Getting Beyond the Hype: Why SD-WAN will Take Enterprise Networks to The Next Level

The resulting confusion, and the idea that all SD-WAN solutions are alike and solve the same problems, has done no favors for buyers. Customers come to SD-WAN for many reasons—and often more than one.

That’s all to say that with most of the SD-WAN offerings out there, enterprises are forced to take one step backwards—in terms of reliability and QoE—even as they are taking two steps forward with cloud agility, Internet economics and easier network management. In my 30+ years in the networking business, I’ve yet to meet the first enterprise customer who found the idea of “two steps forward, one step back” appealing. With the right, failsafe SD-WAN solution, however, enterprises can in fact have it all and access the cloud with ease, without upending their budgets or compromising the reliability and quality of experience their CIO and users alike have come to expect from their MPLS WANs.

Confusion Abounds

With any buzzword comes the desire to use it, and the rise of the term SD-WAN has been no exception. For technology providers, the marketing appeal of using a buzzy term is obvious, and dozens of companies now bill their offerings as SD-WAN. While competition in the market is to be expected, comparing the resulting solutions can be akin to comparing apples to oranges. Stemming from the evolution that brought forward what we now call SD-WAN, some of these providers approach SD-WAN from the perspective of WAN Optimization, others from a network security (firewall) angle and still others from a network management standpoint. Many vendors optimize their offerings for the needs of the large telcos that are looking to “embrace and extend” their MPLS networks—and associated high revenues and margins—rather than for the enterprise buyer who sees in SD-WAN technology the opportunity to have leverage with their telcos for the first time ever.

The resulting confusion, and the idea that all SD-WAN solutions are alike and solve the same problems, has done no favors for buyers. Customers come to SD-WAN for many reasons—and often more than one. While cloud migration is a major reason, as noted above, buyers are also seeking greater bandwidth, lower costs—both hard-dollar WAN expenditures, as well as lower network management and troubleshooting costs—and better quality of experience for applications. Sometimes the customer is looking to move away from an existing MPLS WAN, while more often they are looking to augment that MPLS WAN with high bandwidth, inexpensive Internet connectivity.

It’s not just smaller companies that face confusion when it comes to SD-WAN: Oracle’s enterprise networks survey found that a mix of reasons are driving large, global enterprises’ desire to move to SD-WAN. Among these large organizations, almost half (48 percent) cited convenience and ease of deployment as one of the two most important factors when considering implementing SD-WAN, while 36 percent cited better reliability and 34 percent traffic-related flexibility, with one quarter of respondents (26 percent) singling out lower total cost of ownership as a top driver. Respondents’ other priority—that the SD-WAN solution be complementary to existing network infrastructure (30 percent)—demonstrates the range of internal and auxiliary factors that influence buyers’ needs and decisions.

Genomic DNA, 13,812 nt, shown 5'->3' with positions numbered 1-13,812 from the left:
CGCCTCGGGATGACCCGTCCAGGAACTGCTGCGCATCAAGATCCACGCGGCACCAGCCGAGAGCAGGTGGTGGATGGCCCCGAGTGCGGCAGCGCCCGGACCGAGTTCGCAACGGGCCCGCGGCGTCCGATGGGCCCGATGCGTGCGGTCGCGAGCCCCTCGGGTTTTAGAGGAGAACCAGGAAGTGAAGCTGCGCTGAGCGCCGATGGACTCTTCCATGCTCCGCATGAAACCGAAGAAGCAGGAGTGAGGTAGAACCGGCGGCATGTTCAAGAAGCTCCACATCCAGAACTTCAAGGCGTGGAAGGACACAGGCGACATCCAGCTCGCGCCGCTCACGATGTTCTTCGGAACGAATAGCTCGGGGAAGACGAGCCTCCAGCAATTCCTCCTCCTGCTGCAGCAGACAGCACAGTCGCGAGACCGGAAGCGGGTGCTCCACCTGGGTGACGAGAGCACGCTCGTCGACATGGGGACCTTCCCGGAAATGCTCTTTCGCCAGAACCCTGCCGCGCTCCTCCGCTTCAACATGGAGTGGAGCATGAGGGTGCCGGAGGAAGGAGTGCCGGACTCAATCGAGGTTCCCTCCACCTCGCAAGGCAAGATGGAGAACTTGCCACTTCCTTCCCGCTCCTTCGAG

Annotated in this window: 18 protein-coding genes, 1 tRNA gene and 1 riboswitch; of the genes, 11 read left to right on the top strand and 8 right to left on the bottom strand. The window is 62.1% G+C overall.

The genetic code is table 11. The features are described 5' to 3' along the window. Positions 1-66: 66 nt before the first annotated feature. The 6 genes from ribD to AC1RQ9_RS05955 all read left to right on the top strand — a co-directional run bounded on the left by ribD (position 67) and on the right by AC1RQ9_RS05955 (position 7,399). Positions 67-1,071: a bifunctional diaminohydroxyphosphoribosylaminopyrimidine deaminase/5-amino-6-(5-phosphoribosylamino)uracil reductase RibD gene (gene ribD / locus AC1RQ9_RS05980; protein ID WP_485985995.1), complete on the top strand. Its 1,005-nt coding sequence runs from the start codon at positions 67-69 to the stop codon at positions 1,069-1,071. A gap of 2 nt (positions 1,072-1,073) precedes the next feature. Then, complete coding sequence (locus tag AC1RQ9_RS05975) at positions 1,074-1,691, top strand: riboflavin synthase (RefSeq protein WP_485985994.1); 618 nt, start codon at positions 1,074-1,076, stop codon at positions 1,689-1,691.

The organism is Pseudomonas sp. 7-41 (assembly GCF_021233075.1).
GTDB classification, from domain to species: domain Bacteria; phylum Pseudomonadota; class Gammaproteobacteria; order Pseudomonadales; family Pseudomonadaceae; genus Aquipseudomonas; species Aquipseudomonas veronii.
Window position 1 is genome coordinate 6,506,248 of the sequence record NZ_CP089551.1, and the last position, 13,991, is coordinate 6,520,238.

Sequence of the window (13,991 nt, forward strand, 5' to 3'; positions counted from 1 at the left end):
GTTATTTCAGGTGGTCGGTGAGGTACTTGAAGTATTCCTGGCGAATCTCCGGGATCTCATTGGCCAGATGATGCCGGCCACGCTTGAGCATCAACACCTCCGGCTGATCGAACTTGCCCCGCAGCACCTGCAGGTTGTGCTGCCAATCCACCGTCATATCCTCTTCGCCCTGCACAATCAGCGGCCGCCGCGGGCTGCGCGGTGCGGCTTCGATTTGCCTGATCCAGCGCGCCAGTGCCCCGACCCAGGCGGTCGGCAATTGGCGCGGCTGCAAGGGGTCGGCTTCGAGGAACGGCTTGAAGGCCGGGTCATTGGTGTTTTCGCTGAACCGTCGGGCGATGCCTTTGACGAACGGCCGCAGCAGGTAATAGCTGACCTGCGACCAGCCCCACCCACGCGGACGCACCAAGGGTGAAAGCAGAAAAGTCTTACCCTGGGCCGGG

Seeing Past the Hype

With all the confusion in today’s SD-WAN market, it can be difficult to understand what falls into the SD-WAN ‘base model’ and what is available only from a vendor with superior technology. No matter what brings them to SD-WAN, companies considering investing in the technology should seek out a few capabilities that are critical to a successful implementation and the ability to support migrating applications to tomorrow’s multi-cloud world:

Reliability and QoE: When my co-founder and I first set out, our thinking was that if we had any chance of convincing people and businesses to do things another way, we would have to deliver reliability without a fault in order to stand a chance. Today, while for WAN managers and in fact all of enterprise IT, delivering reliability and high QoE while augmenting or replacing MPLS connections with public Internet connectivity remains key, most SD-WAN offerings simply don’t deliver a failsafe WAN. A failsafe SD-WAN delivers as good or better reliability and QoE as customers have attained from their MPLS WANs, for both their TCP-based and real-time applications, and does so for not only hybrid MPLS plus Internet WANs but also WANs made up entirely of Internet connections. Delivering not just policy management for outbound Quality of Service (QoS), but actual end-to-end quality of experience requires technology like continuous unidirectional measurement and sub-second response to network problems that most SD-WAN products simply do not offer.


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